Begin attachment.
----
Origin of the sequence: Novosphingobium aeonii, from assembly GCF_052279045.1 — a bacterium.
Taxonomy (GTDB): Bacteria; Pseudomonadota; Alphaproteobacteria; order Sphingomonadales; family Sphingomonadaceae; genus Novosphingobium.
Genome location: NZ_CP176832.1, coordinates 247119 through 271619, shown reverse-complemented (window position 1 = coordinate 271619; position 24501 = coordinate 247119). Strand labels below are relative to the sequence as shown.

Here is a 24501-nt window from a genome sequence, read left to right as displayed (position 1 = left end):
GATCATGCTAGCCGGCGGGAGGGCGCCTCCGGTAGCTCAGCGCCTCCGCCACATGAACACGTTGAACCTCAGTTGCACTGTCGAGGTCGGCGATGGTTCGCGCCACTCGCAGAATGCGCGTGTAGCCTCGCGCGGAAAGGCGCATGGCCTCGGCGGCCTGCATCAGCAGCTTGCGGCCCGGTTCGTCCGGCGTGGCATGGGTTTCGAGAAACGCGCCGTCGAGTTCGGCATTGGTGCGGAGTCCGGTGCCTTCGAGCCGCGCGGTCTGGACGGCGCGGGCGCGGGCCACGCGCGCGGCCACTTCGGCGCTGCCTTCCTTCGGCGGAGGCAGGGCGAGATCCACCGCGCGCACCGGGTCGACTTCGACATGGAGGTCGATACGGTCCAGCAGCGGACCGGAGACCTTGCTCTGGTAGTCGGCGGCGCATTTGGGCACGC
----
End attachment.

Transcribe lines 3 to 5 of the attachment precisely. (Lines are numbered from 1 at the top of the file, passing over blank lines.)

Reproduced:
Genome location: NZ_CP176832.1, coordinates 247119 through 271619, shown reverse-complemented (window position 1 = coordinate 271619; position 24501 = coordinate 247119). Strand labels below are relative to the sequence as shown.

Here is a 24501-nt window from a genome sequence, read left to right as displayed (position 1 = left end):
GATCATGCTAGCCGGCGGGAGGGCGCCTCCGGTAGCTCAGCGCCTCCGCCACATGAACACGTTGAACCTCAGTTGCACTGTCGAGGTCGGCGATGGTTCGCGCCACTCGCAGAATGCGCGTGTAGCCTCGCGCGGAAAGGCGCATGGCCTCGGCGGCCTGCATCAGCAGCTTGCGGCCCGGTTCGTCCGGCGTGGCATGGGTTTCGAGAAACGCGCCGTCGAGTTCGGCATTGGTGCGGAGTCCGGTGCCTTCGAGCCGCGCGGTCTGGACGGCGCGGGCGCGGGCCACGCGCGCGGCCACTTCGGCGCTGCCTTCCTTCGGCGGAGGCAGGGCGAGATCCACCGCGCGCACCGGGTCGACTTCGACATGGAGGTCGATACGGTCCAGCAGCGGACCGGAGACCTTGCTCTGGTAGTCGGCGGCGCATTTGGGCACGC